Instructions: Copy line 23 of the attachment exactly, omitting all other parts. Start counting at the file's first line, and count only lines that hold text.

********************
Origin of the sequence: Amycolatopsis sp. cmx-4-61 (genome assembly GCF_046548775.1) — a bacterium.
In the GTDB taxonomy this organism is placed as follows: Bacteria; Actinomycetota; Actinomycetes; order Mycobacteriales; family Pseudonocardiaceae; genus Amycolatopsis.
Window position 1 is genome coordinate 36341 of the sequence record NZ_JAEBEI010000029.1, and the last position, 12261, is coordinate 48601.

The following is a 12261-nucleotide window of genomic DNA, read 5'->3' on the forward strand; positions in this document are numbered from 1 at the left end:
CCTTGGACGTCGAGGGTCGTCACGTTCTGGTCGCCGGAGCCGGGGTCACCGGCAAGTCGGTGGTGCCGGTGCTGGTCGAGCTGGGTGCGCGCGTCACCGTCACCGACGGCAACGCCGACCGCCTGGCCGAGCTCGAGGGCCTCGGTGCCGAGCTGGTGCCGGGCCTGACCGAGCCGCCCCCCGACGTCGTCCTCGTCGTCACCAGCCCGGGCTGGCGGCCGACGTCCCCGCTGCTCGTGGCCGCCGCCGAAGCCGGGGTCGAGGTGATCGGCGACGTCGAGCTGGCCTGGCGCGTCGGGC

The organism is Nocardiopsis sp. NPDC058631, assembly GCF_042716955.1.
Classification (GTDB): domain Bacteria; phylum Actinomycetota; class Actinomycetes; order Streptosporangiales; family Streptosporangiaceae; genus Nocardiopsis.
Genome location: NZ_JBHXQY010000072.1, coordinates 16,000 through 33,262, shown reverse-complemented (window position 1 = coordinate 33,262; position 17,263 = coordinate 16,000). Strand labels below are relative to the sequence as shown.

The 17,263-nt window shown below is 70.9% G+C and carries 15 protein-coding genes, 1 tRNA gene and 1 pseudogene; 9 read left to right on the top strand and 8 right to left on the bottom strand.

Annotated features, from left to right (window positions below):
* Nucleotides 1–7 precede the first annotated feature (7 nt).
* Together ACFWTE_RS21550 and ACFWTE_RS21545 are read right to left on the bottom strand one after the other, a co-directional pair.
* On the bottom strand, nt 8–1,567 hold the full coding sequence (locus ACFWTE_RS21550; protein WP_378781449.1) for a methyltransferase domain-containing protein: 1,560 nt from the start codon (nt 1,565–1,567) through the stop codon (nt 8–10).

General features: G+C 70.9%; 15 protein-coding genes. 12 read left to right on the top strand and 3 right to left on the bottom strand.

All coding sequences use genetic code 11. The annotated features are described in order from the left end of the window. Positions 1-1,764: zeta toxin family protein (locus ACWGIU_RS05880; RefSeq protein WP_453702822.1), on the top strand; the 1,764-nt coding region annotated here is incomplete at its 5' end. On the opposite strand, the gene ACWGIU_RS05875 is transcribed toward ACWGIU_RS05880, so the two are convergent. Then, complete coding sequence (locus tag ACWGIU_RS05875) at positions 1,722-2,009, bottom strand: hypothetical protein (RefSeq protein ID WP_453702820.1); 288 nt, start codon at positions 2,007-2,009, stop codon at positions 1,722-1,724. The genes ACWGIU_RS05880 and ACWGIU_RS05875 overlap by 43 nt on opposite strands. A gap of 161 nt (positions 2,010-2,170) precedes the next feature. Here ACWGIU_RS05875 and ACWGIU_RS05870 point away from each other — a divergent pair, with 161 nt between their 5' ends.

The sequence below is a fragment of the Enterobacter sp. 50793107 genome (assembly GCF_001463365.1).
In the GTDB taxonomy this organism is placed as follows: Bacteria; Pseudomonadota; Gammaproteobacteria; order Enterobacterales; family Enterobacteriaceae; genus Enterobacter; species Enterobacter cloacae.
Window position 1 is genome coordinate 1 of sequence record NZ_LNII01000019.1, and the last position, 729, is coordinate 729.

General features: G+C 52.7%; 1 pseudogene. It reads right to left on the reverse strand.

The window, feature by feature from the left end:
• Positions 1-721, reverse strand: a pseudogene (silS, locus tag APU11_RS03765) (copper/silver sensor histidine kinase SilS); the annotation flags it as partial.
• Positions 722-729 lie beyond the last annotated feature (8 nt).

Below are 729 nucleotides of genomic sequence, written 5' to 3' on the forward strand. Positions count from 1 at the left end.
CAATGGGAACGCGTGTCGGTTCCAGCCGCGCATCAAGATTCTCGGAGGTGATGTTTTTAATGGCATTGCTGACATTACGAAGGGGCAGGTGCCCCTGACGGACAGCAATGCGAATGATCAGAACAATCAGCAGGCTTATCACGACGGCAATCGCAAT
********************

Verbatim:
Below are 729 nucleotides of genomic sequence, written 5' to 3' on the forward strand. Positions count from 1 at the left end.